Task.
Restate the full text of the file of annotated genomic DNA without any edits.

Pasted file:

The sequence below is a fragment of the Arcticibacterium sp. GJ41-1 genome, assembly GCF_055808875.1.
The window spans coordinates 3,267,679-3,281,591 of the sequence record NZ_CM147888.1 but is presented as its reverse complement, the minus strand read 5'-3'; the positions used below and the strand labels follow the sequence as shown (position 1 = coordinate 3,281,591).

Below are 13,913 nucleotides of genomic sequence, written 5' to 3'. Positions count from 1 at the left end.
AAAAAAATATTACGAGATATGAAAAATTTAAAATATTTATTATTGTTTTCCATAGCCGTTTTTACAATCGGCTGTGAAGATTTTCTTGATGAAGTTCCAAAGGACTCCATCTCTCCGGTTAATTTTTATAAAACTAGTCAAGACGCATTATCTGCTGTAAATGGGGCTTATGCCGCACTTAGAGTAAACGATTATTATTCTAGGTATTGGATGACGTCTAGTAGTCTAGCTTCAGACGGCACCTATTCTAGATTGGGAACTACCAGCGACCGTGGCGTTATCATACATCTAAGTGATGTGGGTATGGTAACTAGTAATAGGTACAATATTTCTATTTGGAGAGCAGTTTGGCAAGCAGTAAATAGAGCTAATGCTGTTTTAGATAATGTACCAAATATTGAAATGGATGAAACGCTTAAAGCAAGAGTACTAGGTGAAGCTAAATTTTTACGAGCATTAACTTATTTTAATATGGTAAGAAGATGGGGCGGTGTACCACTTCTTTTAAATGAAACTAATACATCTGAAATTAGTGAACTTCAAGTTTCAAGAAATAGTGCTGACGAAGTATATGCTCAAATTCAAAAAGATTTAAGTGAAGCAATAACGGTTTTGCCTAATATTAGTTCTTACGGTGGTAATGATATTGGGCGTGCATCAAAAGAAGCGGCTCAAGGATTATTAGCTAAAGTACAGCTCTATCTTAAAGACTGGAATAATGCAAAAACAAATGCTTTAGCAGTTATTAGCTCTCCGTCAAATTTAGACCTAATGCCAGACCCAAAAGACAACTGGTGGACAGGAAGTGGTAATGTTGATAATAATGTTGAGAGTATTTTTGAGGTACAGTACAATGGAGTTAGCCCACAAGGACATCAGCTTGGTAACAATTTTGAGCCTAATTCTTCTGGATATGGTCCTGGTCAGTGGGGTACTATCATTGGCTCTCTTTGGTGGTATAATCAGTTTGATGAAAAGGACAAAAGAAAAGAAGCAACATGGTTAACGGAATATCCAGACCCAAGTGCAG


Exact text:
The sequence below is a fragment of the Arcticibacterium sp. GJ41-1 genome, assembly GCF_055808875.1.
The window spans coordinates 3,267,679-3,281,591 of the sequence record NZ_CM147888.1 but is presented as its reverse complement, the minus strand read 5'-3'; the positions used below and the strand labels follow the sequence as shown (position 1 = coordinate 3,281,591).

Below are 13,913 nucleotides of genomic sequence, written 5' to 3'. Positions count from 1 at the left end.
AAAAAAATATTACGAGATATGAAAAATTTAAAATATTTATTATTGTTTTCCATAGCCGTTTTTACAATCGGCTGTGAAGATTTTCTTGATGAAGTTCCAAAGGACTCCATCTCTCCGGTTAATTTTTATAAAACTAGTCAAGACGCATTATCTGCTGTAAATGGGGCTTATGCCGCACTTAGAGTAAACGATTATTATTCTAGGTATTGGATGACGTCTAGTAGTCTAGCTTCAGACGGCACCTATTCTAGATTGGGAACTACCAGCGACCGTGGCGTTATCATACATCTAAGTGATGTGGGTATGGTAACTAGTAATAGGTACAATATTTCTATTTGGAGAGCAGTTTGGCAAGCAGTAAATAGAGCTAATGCTGTTTTAGATAATGTACCAAATATTGAAATGGATGAAACGCTTAAAGCAAGAGTACTAGGTGAAGCTAAATTTTTACGAGCATTAACTTATTTTAATATGGTAAGAAGATGGGGCGGTGTACCACTTCTTTTAAATGAAACTAATACATCTGAAATTAGTGAACTTCAAGTTTCAAGAAATAGTGCTGACGAAGTATATGCTCAAATTCAAAAAGATTTAAGTGAAGCAATAACGGTTTTGCCTAATATTAGTTCTTACGGTGGTAATGATATTGGGCGTGCATCAAAAGAAGCGGCTCAAGGATTATTAGCTAAAGTACAGCTCTATCTTAAAGACTGGAATAATGCAAAAACAAATGCTTTAGCAGTTATTAGCTCTCCGTCAAATTTAGACCTAATGCCAGACCCAAAAGACAACTGGTGGACAGGAAGTGGTAATGTTGATAATAATGTTGAGAGTATTTTTGAGGTACAGTACAATGGAGTTAGCCCACAAGGACATCAGCTTGGTAACAATTTTGAGCCTAATTCTTCTGGATATGGTCCTGGTCAGTGGGGTACTATCATTGGCTCTCTTTGGTGGTATAATCAGTTTGATGAAAAGGACAAAAGAAAAGAAGCAACATGGTTAACGGAATATCCAGACCCAAGTGCAG